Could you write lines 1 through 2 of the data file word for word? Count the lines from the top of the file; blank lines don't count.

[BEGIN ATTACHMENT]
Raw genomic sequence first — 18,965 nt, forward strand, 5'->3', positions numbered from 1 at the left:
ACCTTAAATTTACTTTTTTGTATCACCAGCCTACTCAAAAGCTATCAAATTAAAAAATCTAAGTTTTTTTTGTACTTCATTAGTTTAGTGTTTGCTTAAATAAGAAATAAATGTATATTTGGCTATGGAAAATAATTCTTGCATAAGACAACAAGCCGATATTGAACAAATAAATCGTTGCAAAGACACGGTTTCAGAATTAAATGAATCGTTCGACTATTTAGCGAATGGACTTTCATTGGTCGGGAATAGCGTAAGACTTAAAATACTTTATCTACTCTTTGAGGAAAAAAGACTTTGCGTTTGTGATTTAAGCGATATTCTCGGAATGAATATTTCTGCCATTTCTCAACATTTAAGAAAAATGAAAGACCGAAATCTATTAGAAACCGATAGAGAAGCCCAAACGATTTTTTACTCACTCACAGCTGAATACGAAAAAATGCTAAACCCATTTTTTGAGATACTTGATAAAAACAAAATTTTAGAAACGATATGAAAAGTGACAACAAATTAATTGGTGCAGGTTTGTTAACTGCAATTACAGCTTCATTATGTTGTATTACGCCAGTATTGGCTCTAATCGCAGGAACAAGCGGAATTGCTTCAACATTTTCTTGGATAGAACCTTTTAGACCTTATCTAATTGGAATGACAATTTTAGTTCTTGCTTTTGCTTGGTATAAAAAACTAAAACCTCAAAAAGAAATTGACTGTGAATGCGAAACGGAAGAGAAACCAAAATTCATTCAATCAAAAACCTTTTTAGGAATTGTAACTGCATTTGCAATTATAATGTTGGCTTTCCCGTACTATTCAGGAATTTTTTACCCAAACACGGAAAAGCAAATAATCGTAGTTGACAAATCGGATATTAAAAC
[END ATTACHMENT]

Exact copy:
Raw genomic sequence first — 18,965 nt, forward strand, 5'->3', positions numbered from 1 at the left:
ACCTTAAATTTACTTTTTTGTATCACCAGCCTACTCAAAAGCTATCAAATTAAAAAATCTAAGTTTTTTTTGTACTTCATTAGTTTAGTGTTTGCTTAAATAAGAAATAAATGTATATTTGGCTATGGAAAATAATTCTTGCATAAGACAACAAGCCGATATTGAACAAATAAATCGTTGCAAAGACACGGTTTCAGAATTAAATGAATCGTTCGACTATTTAGCGAATGGACTTTCATTGGTCGGGAATAGCGTAAGACTTAAAATACTTTATCTACTCTTTGAGGAAAAAAGACTTTGCGTTTGTGATTTAAGCGATATTCTCGGAATGAATATTTCTGCCATTTCTCAACATTTAAGAAAAATGAAAGACCGAAATCTATTAGAAACCGATAGAGAAGCCCAAACGATTTTTTACTCACTCACAGCTGAATACGAAAAAATGCTAAACCCATTTTTTGAGATACTTGATAAAAACAAAATTTTAGAAACGATATGAAAAGTGACAACAAATTAATTGGTGCAGGTTTGTTAACTGCAATTACAGCTTCATTATGTTGTATTACGCCAGTATTGGCTCTAATCGCAGGAACAAGCGGAATTGCTTCAACATTTTCTTGGATAGAACCTTTTAGACCTTATCTAATTGGAATGACAATTTTAGTTCTTGCTTTTGCTTGGTATAAAAAACTAAAACCTCAAAAAGAAATTGACTGTGAATGCGAAACGGAAGAGAAACCAAAATTCATTCAATCAAAAACCTTTTTAGGAATTGTAACTGCATTTGCAATTATAATGTTGGCTTTCCCGTACTATTCAGGAATTTTTTACCCAAACACGGAAAAGCAAATAATCGTAGTTGACAAATCGGATATTAAAAC